Running a medical center isn't easy. Running 63 medical centers at which the average patient is 73 years old during a global pandemic is many degrees more difficult. But founder and CEO of Cano Health Marlow Hernandez has managed it deftly.
Founded in 2009, the Miami company offers primary-care medical, dental, and vision services across Florida and parts of the Southwest, along with telehealth offerings. It also works with more than 1,000 independently owned medical centers, which use Cano Health's medical software, billing, and back-office support systems, across the U.S. and Puerto Rico.
This year marks Cano Health's second consecutive appearance on the Inc. 5000, an annual list of the fastest-growing private companies in America. It hit No. 39 on the 2020 list with $430 million in 2019 revenue, a surge of 7,162 percent from 2016. It landed at No. 6 on last year's list.
"We've fundamentally improved how to care," says Hernandez about the company's growth, and most recently through Covid-19. "We provide more access to care, so many more touchpoints, and patients have continued to flock to us as a result of just the reality that we're living in."
Given the whirlwind caused by the coronavirus, Hernandez says the company is in the midst of its greatest single year of growth in its history. In the past 18 months, Hernandez's company opened 40 additional medical centers across 20 counties in Florida and is expecting to open at least half a dozen more before the end of this year. This past month, the company launched its first medical centers out of state in San Antonio, and it has plans to expand to Las Vegas in the next couple of months.
The growing pains have been tremendous, however. Meeting changing needs during the pandemic has been particularly draining. But Hernandez says Cano's access to data through its health systems and biweekly surveys from patients helped the company anticipate the surge of coronavirus cases, which swept across Florida in mid-July. The head start allowed Cano to install new policies like transitioning further into telemedicine for routine care, mandating facemask use, and increasing Covid-19 testing capabilities.
Cano is now treating more than 6,000 patients per day, up 50 percent from pre-Covid levels. Telemedicine visits, he adds, now make up about 70 percent of that total. All of Cano's physicians, physician assistants, and nurse practitioners are working at the medical centers, or they're making patient home visits. The same is true for other clinicians and clinical support staff at the medical centers. About 90 percent of Cano's corporate staff of roughly 300 people and about a quarter of the company's workforce is working remotely.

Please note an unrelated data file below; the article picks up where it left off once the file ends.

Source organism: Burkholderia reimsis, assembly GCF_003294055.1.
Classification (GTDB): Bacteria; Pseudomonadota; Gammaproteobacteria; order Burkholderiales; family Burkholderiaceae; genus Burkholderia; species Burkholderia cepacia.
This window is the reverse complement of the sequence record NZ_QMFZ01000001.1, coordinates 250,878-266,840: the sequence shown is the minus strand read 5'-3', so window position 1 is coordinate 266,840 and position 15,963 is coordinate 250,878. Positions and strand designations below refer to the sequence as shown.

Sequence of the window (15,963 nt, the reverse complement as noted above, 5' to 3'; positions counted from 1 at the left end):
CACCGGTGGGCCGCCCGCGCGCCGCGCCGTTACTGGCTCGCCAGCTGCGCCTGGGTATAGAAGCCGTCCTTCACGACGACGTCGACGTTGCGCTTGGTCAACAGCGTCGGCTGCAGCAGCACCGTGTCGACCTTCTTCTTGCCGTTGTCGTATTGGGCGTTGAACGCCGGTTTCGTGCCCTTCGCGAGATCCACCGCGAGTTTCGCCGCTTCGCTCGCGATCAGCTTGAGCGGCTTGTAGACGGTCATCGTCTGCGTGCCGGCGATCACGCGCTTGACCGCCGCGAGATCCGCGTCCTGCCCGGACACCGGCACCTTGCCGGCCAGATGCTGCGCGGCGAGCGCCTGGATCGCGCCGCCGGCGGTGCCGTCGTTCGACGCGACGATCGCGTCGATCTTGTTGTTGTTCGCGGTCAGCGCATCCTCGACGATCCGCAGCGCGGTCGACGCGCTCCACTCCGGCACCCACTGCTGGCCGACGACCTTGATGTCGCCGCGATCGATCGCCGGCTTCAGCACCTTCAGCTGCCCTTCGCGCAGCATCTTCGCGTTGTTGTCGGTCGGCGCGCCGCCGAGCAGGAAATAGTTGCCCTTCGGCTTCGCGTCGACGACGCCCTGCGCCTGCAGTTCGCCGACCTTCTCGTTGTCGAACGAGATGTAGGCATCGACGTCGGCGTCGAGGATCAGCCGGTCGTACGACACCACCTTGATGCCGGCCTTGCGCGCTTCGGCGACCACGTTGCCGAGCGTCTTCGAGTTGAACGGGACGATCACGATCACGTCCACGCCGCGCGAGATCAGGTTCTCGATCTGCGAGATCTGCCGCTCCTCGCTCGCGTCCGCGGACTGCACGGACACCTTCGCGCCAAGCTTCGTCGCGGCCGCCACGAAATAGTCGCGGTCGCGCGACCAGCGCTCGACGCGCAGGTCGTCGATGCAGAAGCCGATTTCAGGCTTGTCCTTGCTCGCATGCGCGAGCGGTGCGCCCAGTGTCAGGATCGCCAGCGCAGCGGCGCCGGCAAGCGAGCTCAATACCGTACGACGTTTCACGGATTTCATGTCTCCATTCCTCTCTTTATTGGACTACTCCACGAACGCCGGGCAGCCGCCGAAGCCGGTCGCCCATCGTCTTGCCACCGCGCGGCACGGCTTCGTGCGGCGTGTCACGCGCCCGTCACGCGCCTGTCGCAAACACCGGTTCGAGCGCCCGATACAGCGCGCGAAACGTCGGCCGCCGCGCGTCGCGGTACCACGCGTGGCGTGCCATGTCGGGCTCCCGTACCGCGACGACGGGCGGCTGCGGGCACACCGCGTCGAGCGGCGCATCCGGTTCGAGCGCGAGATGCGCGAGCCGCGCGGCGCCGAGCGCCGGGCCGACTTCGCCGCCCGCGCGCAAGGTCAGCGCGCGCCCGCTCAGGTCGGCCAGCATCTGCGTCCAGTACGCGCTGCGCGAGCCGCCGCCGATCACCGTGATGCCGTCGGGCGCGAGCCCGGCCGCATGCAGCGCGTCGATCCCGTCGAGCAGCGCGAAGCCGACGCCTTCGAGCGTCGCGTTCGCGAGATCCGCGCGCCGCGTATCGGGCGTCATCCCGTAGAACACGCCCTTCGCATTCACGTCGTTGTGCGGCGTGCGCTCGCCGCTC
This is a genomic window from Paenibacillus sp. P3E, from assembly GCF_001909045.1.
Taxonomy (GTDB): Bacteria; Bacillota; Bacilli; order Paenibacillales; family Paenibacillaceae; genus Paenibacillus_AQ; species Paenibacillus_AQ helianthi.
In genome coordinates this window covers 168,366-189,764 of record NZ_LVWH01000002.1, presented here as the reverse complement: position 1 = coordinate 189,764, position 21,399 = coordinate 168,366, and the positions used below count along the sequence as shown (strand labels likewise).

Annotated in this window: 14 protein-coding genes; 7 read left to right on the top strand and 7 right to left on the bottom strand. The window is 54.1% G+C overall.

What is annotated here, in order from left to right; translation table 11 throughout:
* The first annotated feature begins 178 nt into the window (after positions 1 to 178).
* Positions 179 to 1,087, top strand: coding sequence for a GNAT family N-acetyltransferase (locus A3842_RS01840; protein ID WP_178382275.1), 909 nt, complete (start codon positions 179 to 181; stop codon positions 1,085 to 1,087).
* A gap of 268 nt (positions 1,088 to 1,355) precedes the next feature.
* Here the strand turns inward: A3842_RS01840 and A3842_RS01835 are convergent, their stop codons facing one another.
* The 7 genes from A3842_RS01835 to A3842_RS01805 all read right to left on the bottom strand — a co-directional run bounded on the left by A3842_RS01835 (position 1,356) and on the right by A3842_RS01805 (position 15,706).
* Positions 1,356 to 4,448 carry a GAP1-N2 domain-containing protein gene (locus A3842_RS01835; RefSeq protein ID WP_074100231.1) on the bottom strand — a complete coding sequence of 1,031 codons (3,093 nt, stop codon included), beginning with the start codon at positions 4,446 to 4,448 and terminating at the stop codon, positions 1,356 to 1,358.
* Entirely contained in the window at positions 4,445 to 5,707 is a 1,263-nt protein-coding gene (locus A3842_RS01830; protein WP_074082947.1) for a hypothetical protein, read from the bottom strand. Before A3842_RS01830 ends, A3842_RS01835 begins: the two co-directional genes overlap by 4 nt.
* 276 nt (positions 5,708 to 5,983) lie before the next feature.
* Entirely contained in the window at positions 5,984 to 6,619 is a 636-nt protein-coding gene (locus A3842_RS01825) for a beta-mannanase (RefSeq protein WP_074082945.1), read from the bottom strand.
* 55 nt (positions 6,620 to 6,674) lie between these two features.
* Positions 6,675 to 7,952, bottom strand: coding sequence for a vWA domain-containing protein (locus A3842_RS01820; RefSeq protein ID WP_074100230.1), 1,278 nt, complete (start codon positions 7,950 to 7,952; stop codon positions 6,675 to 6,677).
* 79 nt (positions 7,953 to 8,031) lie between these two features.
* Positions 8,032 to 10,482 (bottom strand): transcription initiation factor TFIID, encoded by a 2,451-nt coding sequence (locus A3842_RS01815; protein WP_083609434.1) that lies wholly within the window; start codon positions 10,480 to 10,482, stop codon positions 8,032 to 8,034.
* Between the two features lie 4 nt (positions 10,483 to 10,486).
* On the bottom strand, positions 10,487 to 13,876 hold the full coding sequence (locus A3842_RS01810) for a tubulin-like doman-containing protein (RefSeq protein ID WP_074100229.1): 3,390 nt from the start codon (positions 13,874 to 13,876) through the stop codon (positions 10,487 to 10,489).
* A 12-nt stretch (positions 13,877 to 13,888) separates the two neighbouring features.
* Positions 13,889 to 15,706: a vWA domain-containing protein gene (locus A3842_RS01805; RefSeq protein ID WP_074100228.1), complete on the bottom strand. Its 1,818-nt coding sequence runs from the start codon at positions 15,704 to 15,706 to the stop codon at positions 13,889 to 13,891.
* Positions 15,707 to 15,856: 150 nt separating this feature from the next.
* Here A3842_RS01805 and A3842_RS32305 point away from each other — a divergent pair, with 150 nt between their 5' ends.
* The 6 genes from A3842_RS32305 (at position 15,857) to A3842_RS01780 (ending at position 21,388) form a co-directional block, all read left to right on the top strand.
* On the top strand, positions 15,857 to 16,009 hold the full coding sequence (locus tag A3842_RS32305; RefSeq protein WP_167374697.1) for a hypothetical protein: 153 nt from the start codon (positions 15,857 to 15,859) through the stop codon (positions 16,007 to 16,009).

A Surge in Uncertainty
While the growth in demand for medical services gave Cano a shot in the arm, the reality that many patients are suddenly in worse financial positions softened the enthusiasm. Cano Health facilities treat patients who tend to have multiple chronic conditions and generally low incomes, says Hernandez. He adds that many of them have been hit hard, especially financially, by the pandemic. In March, the company stopped collecting co-pays and started subsidizing essential prescriptions for some patients. The company's more than 200 drivers, who previously offered transportation to patients, are now delivering meals and medicine to patients and community members suffering financial hardship.
The overall uncertainty around his business and the economy more generally has taken its toll on Hernandez, too. "For weeks, I did not sleep well," he says. His wife, a dentist at one of the Cano Health medical centers, in July tested positive for Covid-19 from treating patients. Luckily, she had mild symptoms and has since recovered and returned to work. Three of Cano's employees had to be hospitalized after coming down with the virus; two were seriously ill.
Hernandez has mixed feelings about this moment in time. While the business is doing better than ever, his community and, in some cases, employees are suffering. "From a cash flow and operating perspective, the company continues to do very well," he says. "But I'm attached to these people, and having to lead and put the burden [of employees' health] on your shoulder, that's what's most challenging."
While Hernandez says he hopes the country never has to go through another pandemic, he's glad Cano can offer job security to associates and providers, and a semblance of hope for patients going through difficult times.
"In that way," he adds, "I'm thankful and I feel blessed."